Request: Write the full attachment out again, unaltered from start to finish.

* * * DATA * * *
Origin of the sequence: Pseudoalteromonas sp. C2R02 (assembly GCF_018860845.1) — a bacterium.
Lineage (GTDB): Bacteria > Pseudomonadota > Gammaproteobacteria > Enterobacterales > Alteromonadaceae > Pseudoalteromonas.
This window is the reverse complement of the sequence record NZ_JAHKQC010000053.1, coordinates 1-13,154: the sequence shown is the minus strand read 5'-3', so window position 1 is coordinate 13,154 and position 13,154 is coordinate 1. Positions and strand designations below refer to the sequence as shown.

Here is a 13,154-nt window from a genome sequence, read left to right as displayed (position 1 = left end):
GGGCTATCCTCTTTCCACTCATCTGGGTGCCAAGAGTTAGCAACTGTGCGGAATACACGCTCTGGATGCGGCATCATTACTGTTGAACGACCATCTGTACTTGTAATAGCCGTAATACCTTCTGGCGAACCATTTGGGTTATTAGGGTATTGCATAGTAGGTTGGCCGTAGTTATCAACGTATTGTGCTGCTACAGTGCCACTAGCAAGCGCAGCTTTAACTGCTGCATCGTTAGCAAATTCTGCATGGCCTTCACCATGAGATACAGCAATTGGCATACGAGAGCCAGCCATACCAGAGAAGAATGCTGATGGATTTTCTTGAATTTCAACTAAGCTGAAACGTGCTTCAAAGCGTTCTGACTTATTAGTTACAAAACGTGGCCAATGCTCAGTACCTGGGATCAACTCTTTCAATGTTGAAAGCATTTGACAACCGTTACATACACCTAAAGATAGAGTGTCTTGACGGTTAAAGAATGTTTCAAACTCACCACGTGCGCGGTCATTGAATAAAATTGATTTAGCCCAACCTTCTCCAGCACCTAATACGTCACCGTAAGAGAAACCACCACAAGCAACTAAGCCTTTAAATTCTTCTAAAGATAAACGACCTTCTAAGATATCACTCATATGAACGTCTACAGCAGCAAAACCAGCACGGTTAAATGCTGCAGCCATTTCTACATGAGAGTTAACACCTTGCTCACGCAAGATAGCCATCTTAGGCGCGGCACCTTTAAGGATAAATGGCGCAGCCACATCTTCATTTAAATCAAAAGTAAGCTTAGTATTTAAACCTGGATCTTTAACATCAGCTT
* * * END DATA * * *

Origin of the sequence: Pseudoalteromonas sp. C2R02 (assembly GCF_018860845.1) — a bacterium.
Lineage (GTDB): Bacteria > Pseudomonadota > Gammaproteobacteria > Enterobacterales > Alteromonadaceae > Pseudoalteromonas.
This window is the reverse complement of the sequence record NZ_JAHKQC010000053.1, coordinates 1-13,154: the sequence shown is the minus strand read 5'-3', so window position 1 is coordinate 13,154 and position 13,154 is coordinate 1. Positions and strand designations below refer to the sequence as shown.

Here is a 13,154-nt window from a genome sequence, read left to right as displayed (position 1 = left end):
GGGCTATCCTCTTTCCACTCATCTGGGTGCCAAGAGTTAGCAACTGTGCGGAATACACGCTCTGGATGCGGCATCATTACTGTTGAACGACCATCTGTACTTGTAATAGCCGTAATACCTTCTGGCGAACCATTTGGGTTATTAGGGTATTGCATAGTAGGTTGGCCGTAGTTATCAACGTATTGTGCTGCTACAGTGCCACTAGCAAGCGCAGCTTTAACTGCTGCATCGTTAGCAAATTCTGCATGGCCTTCACCATGAGATACAGCAATTGGCATACGAGAGCCAGCCATACCAGAGAAGAATGCTGATGGATTTTCTTGAATTTCAACTAAGCTGAAACGTGCTTCAAAGCGTTCTGACTTATTAGTTACAAAACGTGGCCAATGCTCAGTACCTGGGATCAACTCTTTCAATGTTGAAAGCATTTGACAACCGTTACATACACCTAAAGATAGAGTGTCTTGACGGTTAAAGAATGTTTCAAACTCACCACGTGCGCGGTCATTGAATAAAATTGATTTAGCCCAACCTTCTCCAGCACCTAATACGTCACCGTAAGAGAAACCACCACAAGCAACTAAGCCTTTAAATTCTTCTAAAGATAAACGACCTTCTAAGATATCACTCATATGAACGTCTACAGCAGCAAAACCAGCACGGTTAAATGCTGCAGCCATTTCTACATGAGAGTTAACACCTTGCTCACGCAAGATAGCCATCTTAGGCGCGGCACCTTTAAGGATAAATGGCGCAGCCACATCTTCATTTAAATCAAAAGTAAGCTTAGTATTTAAACCTGGATCTTTAACATCAGCTT